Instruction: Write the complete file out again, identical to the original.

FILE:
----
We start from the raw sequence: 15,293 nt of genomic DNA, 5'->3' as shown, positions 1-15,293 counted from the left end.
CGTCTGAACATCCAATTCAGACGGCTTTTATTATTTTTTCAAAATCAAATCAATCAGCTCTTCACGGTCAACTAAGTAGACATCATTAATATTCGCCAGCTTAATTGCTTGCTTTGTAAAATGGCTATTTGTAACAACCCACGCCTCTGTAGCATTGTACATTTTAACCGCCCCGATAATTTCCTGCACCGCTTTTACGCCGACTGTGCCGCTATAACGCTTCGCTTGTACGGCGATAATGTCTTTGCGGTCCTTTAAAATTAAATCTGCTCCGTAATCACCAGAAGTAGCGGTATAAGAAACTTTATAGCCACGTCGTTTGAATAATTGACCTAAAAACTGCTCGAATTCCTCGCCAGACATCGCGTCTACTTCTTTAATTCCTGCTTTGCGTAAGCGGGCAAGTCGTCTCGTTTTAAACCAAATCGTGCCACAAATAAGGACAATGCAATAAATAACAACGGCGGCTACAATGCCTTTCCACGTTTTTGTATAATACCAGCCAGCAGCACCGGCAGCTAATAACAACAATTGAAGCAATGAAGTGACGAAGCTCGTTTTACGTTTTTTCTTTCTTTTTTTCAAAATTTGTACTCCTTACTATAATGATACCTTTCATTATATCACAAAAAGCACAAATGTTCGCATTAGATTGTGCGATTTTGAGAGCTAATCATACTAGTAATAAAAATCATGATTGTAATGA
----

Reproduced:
We start from the raw sequence: 15,293 nt of genomic DNA, 5'->3' as shown, positions 1-15,293 counted from the left end.
CGTCTGAACATCCAATTCAGACGGCTTTTATTATTTTTTCAAAATCAAATCAATCAGCTCTTCACGGTCAACTAAGTAGACATCATTAATATTCGCCAGCTTAATTGCTTGCTTTGTAAAATGGCTATTTGTAACAACCCACGCCTCTGTAGCATTGTACATTTTAACCGCCCCGATAATTTCCTGCACCGCTTTTACGCCGACTGTGCCGCTATAACGCTTCGCTTGTACGGCGATAATGTCTTTGCGGTCCTTTAAAATTAAATCTGCTCCGTAATCACCAGAAGTAGCGGTATAAGAAACTTTATAGCCACGTCGTTTGAATAATTGACCTAAAAACTGCTCGAATTCCTCGCCAGACATCGCGTCTACTTCTTTAATTCCTGCTTTGCGTAAGCGGGCAAGTCGTCTCGTTTTAAACCAAATCGTGCCACAAATAAGGACAATGCAATAAATAACAACGGCGGCTACAATGCCTTTCCACGTTTTTGTATAATACCAGCCAGCAGCACCGGCAGCTAATAACAACAATTGAAGCAATGAAGTGACGAAGCTCGTTTTACGTTTTTTCTTTCTTTTTTTCAAAATTTGTACTCCTTACTATAATGATACCTTTCATTATATCACAAAAAGCACAAATGTTCGCATTAGATTGTGCGATTTTGAGAGCTAATCATACTAGTAATAAAAATCATGATTGTAATGA